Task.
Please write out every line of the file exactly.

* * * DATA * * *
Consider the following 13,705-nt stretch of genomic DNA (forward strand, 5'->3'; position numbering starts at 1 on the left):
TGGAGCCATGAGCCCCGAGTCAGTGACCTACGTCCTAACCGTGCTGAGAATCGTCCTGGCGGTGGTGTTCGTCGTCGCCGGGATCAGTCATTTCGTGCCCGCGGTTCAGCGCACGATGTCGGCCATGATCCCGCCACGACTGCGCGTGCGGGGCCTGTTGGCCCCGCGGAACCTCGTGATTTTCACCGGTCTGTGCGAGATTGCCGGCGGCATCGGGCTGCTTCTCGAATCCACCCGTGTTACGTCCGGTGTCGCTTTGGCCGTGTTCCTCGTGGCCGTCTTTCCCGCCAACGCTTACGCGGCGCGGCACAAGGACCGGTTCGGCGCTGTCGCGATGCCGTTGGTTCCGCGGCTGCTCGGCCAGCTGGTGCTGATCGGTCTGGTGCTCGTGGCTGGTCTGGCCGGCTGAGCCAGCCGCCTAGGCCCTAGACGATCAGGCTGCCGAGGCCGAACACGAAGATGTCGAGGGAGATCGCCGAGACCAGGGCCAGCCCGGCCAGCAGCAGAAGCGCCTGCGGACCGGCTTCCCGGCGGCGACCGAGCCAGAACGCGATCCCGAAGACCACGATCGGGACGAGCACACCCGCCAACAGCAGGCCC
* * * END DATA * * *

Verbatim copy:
Consider the following 13,705-nt stretch of genomic DNA (forward strand, 5'->3'; position numbering starts at 1 on the left):
TGGAGCCATGAGCCCCGAGTCAGTGACCTACGTCCTAACCGTGCTGAGAATCGTCCTGGCGGTGGTGTTCGTCGTCGCCGGGATCAGTCATTTCGTGCCCGCGGTTCAGCGCACGATGTCGGCCATGATCCCGCCACGACTGCGCGTGCGGGGCCTGTTGGCCCCGCGGAACCTCGTGATTTTCACCGGTCTGTGCGAGATTGCCGGCGGCATCGGGCTGCTTCTCGAATCCACCCGTGTTACGTCCGGTGTCGCTTTGGCCGTGTTCCTCGTGGCCGTCTTTCCCGCCAACGCTTACGCGGCGCGGCACAAGGACCGGTTCGGCGCTGTCGCGATGCCGTTGGTTCCGCGGCTGCTCGGCCAGCTGGTGCTGATCGGTCTGGTGCTCGTGGCTGGTCTGGCCGGCTGAGCCAGCCGCCTAGGCCCTAGACGATCAGGCTGCCGAGGCCGAACACGAAGATGTCGAGGGAGATCGCCGAGACCAGGGCCAGCCCGGCCAGCAGCAGAAGCGCCTGCGGACCGGCTTCCCGGCGGCGACCGAGCCAGAACGCGATCCCGAAGACCACGATCGGGACGAGCACACCCGCCAACAGCAGGCCC